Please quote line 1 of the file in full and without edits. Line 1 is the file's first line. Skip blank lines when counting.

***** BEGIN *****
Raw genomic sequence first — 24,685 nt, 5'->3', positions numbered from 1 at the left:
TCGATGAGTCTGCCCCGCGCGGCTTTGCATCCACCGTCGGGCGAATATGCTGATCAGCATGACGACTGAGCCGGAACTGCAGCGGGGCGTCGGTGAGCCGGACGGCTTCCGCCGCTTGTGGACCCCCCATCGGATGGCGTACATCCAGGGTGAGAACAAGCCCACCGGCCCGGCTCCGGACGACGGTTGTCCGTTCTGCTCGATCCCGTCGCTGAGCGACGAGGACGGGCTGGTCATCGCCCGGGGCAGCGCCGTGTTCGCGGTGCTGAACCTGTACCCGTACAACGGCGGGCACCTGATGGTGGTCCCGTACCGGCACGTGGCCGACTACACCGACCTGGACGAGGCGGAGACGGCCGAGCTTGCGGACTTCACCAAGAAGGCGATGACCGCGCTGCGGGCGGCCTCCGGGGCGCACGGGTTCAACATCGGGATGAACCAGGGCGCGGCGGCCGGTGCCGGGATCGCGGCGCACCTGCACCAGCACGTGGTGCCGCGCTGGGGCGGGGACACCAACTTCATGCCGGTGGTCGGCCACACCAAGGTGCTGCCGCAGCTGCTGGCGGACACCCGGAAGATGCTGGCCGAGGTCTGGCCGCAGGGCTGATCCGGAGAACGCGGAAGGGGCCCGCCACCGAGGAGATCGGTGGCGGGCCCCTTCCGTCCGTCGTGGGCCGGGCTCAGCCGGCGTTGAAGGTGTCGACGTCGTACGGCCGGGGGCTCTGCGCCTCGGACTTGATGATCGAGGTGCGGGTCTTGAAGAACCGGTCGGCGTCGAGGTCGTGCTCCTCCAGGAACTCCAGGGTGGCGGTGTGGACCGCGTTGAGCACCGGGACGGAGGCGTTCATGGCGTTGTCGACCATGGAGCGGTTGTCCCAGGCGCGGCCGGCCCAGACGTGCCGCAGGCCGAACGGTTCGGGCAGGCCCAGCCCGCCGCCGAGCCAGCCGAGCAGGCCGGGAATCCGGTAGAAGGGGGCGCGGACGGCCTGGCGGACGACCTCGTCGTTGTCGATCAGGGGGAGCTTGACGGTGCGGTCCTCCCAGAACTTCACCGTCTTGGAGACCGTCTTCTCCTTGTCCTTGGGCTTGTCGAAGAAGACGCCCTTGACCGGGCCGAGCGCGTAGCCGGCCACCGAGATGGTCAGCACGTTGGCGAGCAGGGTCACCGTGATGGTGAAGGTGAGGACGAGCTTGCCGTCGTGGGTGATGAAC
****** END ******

Raw genomic sequence first — 24,685 nt, 5'->3', positions numbered from 1 at the left: